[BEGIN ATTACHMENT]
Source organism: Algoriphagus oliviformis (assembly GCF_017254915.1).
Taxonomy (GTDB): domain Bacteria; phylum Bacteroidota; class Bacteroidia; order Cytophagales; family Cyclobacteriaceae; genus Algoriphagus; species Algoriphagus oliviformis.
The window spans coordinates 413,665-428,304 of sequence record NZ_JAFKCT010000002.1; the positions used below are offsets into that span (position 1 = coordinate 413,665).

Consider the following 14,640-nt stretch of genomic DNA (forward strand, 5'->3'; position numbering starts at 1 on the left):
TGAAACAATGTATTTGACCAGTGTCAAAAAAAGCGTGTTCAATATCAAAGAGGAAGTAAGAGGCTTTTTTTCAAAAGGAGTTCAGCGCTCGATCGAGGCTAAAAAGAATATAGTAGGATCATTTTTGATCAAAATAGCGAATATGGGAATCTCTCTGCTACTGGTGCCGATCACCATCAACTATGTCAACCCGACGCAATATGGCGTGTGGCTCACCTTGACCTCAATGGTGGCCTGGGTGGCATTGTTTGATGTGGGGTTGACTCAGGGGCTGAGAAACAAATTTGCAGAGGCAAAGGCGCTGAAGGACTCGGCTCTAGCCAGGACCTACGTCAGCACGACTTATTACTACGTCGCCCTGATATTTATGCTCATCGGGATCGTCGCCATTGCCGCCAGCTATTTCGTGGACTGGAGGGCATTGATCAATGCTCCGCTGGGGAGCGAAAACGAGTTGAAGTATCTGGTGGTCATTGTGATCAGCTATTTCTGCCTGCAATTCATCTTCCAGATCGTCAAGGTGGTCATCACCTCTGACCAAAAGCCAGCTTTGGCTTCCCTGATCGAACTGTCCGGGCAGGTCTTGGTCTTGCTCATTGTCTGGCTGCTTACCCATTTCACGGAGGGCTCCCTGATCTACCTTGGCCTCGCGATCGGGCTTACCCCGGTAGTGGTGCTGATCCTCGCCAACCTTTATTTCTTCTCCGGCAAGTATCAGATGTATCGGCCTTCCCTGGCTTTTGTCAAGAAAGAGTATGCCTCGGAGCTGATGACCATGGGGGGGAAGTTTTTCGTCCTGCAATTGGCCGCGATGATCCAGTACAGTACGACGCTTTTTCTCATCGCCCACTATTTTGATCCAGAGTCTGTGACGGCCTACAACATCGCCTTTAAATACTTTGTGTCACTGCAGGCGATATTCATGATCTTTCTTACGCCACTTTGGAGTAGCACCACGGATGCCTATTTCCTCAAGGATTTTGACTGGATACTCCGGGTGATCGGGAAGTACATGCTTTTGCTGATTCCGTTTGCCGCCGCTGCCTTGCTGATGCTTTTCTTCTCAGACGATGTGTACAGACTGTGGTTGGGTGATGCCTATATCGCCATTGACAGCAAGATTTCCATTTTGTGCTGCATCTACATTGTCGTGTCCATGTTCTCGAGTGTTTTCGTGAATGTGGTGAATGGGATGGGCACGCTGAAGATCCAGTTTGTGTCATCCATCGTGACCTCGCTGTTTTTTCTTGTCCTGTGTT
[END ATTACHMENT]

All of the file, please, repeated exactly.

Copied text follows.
Source organism: Algoriphagus oliviformis (assembly GCF_017254915.1).
Taxonomy (GTDB): domain Bacteria; phylum Bacteroidota; class Bacteroidia; order Cytophagales; family Cyclobacteriaceae; genus Algoriphagus; species Algoriphagus oliviformis.
The window spans coordinates 413,665-428,304 of sequence record NZ_JAFKCT010000002.1; the positions used below are offsets into that span (position 1 = coordinate 413,665).

Consider the following 14,640-nt stretch of genomic DNA (forward strand, 5'->3'; position numbering starts at 1 on the left):
TGAAACAATGTATTTGACCAGTGTCAAAAAAAGCGTGTTCAATATCAAAGAGGAAGTAAGAGGCTTTTTTTCAAAAGGAGTTCAGCGCTCGATCGAGGCTAAAAAGAATATAGTAGGATCATTTTTGATCAAAATAGCGAATATGGGAATCTCTCTGCTACTGGTGCCGATCACCATCAACTATGTCAACCCGACGCAATATGGCGTGTGGCTCACCTTGACCTCAATGGTGGCCTGGGTGGCATTGTTTGATGTGGGGTTGACTCAGGGGCTGAGAAACAAATTTGCAGAGGCAAAGGCGCTGAAGGACTCGGCTCTAGCCAGGACCTACGTCAGCACGACTTATTACTACGTCGCCCTGATATTTATGCTCATCGGGATCGTCGCCATTGCCGCCAGCTATTTCGTGGACTGGAGGGCATTGATCAATGCTCCGCTGGGGAGCGAAAACGAGTTGAAGTATCTGGTGGTCATTGTGATCAGCTATTTCTGCCTGCAATTCATCTTCCAGATCGTCAAGGTGGTCATCACCTCTGACCAAAAGCCAGCTTTGGCTTCCCTGATCGAACTGTCCGGGCAGGTCTTGGTCTTGCTCATTGTCTGGCTGCTTACCCATTTCACGGAGGGCTCCCTGATCTACCTTGGCCTCGCGATCGGGCTTACCCCGGTAGTGGTGCTGATCCTCGCCAACCTTTATTTCTTCTCCGGCAAGTATCAGATGTATCGGCCTTCCCTGGCTTTTGTCAAGAAAGAGTATGCCTCGGAGCTGATGACCATGGGGGGGAAGTTTTTCGTCCTGCAATTGGCCGCGATGATCCAGTACAGTACGACGCTTTTTCTCATCGCCCACTATTTTGATCCAGAGTCTGTGACGGCCTACAACATCGCCTTTAAATACTTTGTGTCACTGCAGGCGATATTCATGATCTTTCTTACGCCACTTTGGAGTAGCACCACGGATGCCTATTTCCTCAAGGATTTTGACTGGATACTCCGGGTGATCGGGAAGTACATGCTTTTGCTGATTCCGTTTGCCGCCGCTGCCTTGCTGATGCTTTTCTTCTCAGACGATGTGTACAGACTGTGGTTGGGTGATGCCTATATCGCCATTGACAGCAAGATTTCCATTTTGTGCTGCATCTACATTGTCGTGTCCATGTTCTCGAGTGTTTTCGTGAATGTGGTGAATGGGATGGGCACGCTGAAGATCCAGTTTGTGTCATCCATCGTGACCTCGCTGTTTTTTCTTGTCCTGTGTT